Articles Tagged with Education

The Rush into Homeschooling: What I would not do as a minimalist homeschooler.

It is the time of year that many families leave traditional schooling and swear that by fall they will be homeschooling.  They rush around to all of the homeschool conventions, racing out to buy tons of homeschool curriculum, and designing their new homeschooling space.  In the rush, most of my new homeschooling colleagues over do it.  Over do their budget, over schedule, and over commit.

I love homeschooling.  I love the journey we have been in.  And I spend a lot of time meeting with other families, coaching them on what has been successful and what I would do differently.

Here’s my suggestions:

1.  Find support.  In the early stages, share your ideas with supportive family and friends.  You don’t need naysayers scaring you away with random statistics or worst case scenarios. Supporters will be realistic and ask if you have considered different perspectives.  For the most part, they will encourage or guide.

Old-fashioned Minimalist Schooling.
Old-fashioned Minimalist Schooling.

2.  Find your flavor.  There are so many different ways to homeschool.  Homeschooling that looks like school with desks, a bell, and standardized curriculum.  Homeschooling that spends part of the schooling at home, part in the community, and some in the car.  Figure out if you have a certain education philosophy and/or a faith perspective to follow.  Do you want curriculum that is multi-aged, or specific to the grade?  Will you teach to your child’s learning styles or curriculum that meets your teaching style.  Also, Minimalist Homeschooling can be part of your flavor. Once you know your “flavor” it will be easier to limit your curriculum purchase, or activities/classes you participate in.  My style has changed slightly through the years; I enjoy reading supportive books and blogs, as well as listening to others perspectives to help balance my “flavor”.  (Check out my favorite Blog for a similar article:  Becoming Minimalist, “Rational Minimalism.”)

3.  Quality over quantity.  As minimalists, we are already working in other areas of our lives to reducing the distractions and clutter in our environment.  When it comes to homeschooling, there is no reason to set aside that focus and go wild with purchasing four sets of addition flashcards, or hanging on to a set that just doesn’t work.  Same with curriculum.  I wish that I had spent more time accepting friend’s hand me downs, and quickly passing along the materials that did not fit our “flavor.”  Instead, I have struggled with organizing and shifting through other’s cast offs (rejects).  Trimming down the curriculum clutter has allowed us to really enjoy the best fit materials, and see the quality curriculum on the shelf, as there are no other items crowding out our favorites.  (My sense of frugality kept me trapped to hold on to everything, because is was free and we might use it someday.)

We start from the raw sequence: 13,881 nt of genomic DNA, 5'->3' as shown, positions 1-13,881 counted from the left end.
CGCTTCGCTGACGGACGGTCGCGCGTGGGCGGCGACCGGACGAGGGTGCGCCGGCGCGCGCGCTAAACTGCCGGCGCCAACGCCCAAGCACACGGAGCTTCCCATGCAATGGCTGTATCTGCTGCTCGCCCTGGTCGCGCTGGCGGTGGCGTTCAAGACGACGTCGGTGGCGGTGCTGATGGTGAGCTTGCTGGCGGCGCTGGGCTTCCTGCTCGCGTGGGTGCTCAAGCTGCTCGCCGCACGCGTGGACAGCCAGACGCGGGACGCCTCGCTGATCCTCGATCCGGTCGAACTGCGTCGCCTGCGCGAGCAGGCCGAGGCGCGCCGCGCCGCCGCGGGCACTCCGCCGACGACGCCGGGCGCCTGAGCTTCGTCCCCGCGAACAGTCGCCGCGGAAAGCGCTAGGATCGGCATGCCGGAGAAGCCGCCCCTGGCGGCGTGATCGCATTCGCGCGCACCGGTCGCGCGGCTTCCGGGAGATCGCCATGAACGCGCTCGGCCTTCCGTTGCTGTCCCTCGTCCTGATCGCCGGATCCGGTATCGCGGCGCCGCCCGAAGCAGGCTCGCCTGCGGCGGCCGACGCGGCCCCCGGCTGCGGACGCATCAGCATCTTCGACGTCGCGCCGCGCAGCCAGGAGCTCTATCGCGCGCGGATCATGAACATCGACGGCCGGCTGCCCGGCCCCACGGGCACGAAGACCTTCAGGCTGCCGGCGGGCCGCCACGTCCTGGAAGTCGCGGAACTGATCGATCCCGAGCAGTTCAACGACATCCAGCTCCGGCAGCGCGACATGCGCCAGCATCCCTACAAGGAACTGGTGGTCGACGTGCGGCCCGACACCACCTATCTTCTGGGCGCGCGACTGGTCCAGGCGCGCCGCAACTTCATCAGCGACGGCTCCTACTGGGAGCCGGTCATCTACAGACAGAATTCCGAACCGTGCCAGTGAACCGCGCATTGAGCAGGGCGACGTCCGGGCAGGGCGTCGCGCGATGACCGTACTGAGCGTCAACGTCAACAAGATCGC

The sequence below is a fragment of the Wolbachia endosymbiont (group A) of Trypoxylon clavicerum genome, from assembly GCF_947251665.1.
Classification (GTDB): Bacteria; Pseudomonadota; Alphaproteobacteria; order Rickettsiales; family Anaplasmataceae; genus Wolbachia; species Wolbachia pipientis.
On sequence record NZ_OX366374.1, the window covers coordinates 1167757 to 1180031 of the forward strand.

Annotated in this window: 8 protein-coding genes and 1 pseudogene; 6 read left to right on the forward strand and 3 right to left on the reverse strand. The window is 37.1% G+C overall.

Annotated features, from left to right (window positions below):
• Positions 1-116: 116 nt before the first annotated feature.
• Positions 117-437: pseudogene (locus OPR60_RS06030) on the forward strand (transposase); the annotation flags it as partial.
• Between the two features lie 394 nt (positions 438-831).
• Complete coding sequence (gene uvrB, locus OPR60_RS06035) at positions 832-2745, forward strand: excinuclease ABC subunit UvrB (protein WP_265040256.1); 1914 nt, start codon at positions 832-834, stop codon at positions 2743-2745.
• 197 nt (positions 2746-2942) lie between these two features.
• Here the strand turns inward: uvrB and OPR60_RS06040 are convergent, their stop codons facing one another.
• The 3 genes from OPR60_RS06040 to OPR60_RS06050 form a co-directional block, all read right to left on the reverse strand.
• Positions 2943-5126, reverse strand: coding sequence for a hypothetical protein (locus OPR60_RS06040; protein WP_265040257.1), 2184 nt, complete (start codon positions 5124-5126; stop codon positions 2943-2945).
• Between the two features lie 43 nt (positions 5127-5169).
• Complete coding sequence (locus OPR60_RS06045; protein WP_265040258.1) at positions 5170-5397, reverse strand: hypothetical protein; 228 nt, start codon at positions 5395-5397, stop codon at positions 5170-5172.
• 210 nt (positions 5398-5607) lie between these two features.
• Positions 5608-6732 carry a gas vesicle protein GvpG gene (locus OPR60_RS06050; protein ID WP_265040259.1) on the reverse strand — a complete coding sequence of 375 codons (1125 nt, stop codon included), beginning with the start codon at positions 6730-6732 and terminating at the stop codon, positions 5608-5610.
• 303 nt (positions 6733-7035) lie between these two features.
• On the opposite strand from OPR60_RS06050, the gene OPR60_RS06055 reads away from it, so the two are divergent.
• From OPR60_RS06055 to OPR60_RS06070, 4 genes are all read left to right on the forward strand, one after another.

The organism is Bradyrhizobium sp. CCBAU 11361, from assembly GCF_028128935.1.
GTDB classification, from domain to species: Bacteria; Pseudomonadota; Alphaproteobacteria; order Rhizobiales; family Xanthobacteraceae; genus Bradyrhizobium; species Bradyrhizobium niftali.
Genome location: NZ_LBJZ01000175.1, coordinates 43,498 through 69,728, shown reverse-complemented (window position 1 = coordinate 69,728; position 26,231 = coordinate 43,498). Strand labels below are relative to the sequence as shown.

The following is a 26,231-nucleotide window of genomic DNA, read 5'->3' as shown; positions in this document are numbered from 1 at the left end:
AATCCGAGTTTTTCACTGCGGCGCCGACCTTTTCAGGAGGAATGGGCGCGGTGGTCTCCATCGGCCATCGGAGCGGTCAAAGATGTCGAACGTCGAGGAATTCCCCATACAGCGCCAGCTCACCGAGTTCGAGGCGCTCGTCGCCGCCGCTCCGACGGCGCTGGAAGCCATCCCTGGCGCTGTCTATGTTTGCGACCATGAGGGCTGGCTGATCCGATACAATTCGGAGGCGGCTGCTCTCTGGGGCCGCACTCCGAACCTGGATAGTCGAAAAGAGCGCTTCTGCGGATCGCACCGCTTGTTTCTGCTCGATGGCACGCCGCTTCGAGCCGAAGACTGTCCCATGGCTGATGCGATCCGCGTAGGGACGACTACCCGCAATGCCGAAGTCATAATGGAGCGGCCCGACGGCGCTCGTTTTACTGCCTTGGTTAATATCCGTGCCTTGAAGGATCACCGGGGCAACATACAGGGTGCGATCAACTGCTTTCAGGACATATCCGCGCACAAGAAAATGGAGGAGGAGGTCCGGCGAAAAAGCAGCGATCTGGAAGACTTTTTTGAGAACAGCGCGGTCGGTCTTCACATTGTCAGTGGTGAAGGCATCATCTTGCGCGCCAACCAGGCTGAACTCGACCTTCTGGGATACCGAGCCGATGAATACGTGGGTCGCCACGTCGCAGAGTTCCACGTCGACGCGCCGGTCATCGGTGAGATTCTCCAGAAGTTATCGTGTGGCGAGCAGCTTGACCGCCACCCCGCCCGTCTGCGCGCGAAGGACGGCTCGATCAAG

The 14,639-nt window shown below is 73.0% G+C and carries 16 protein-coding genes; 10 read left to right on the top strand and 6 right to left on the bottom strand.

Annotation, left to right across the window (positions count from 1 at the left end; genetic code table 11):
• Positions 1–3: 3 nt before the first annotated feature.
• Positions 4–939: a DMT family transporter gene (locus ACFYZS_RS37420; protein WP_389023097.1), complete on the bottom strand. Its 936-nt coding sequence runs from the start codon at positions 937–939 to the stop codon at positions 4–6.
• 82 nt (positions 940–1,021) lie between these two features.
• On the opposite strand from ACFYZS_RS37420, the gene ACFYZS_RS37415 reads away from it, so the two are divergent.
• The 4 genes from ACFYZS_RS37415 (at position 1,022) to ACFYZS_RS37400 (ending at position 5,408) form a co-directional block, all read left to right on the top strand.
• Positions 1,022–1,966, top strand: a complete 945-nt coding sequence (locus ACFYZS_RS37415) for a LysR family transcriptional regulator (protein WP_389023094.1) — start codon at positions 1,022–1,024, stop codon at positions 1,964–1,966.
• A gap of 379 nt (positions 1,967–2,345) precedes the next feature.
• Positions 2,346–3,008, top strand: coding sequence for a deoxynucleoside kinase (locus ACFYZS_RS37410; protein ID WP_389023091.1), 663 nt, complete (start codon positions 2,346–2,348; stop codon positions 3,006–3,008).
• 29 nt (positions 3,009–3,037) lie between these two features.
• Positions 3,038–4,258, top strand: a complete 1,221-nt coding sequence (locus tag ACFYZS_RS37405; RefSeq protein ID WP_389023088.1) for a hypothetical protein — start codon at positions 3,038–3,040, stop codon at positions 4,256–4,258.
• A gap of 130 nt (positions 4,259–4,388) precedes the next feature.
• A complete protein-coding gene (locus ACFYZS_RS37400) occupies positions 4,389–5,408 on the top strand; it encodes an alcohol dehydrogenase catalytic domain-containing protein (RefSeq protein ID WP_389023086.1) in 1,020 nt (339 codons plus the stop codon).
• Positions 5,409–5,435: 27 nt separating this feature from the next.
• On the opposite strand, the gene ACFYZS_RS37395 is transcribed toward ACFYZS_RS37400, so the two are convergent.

4.  One item in . . . one item out.  Now that we have been focusing on minimalizing in our  classroom, I have a rule of removing duplicate items that enter the house.  Sometimes, we  are given an incredible homeschooling manipulative or resource, better than what we own; out goes the lesser item, seldom a reason to keep both.

5. Make sacred free time.  It is very easy to fill up the schedule with classes, co-ops, sports, music, and the required homeschooling.  A full schedule is hard to step out of for large block events.  We put into practice our first couple years of homeschooling, abandoned, and then returned to, one HOME day.  Once we returned to one HOME school day, I saw a creativity return to our homeschooling that had escaped.  Lessons would expand and cross curriculum.  Our kids would read and create.  They were inspired to research deeply on a non-school topic.  I would lose my kids as they escaped with their school books and found interesting hideouts for schooling.  Some of our best moments of homeschooling.

The Flavor of our homeschooling has taken on the minimalist quality.  Minimalism not for everyone.  I hear that “it’s too simple, too boring, not creative, or too limiting.”  My non minimalist friends claim to be happy with their frantic schedules, and cluttered classrooms.  (Check out Becoming Minimalist’s Unbusy essay.) I am no longer teaching from multiple books, or trying to find better lessons on the same topic.  I am no longer ordering stacks of library books, to lug home and return unread, while three or four were enough.  Instead of duplicate approaches in history, we are focusing on one event, and using the remaining time with projects and research.  We have time for our instruments and a second language.  It’s not limited, it’s not too simplistic . . . it is exciting, challenging, and engaging because we are more focused and can go further.

Cluttered homeschooling . . . not for me.
Cluttered homeschooling . . . not for me.

That chaotic environment is not for me, nor is it productive for our children.  But when my friends and I get together, we cherish our relationship and the dedication we each have to homeschooling, and the quality of education that is being produced.

I’ll stick to the minimalist path.  For me, it is quality over quantity.   Relationships over things.  Calm over the chaos.

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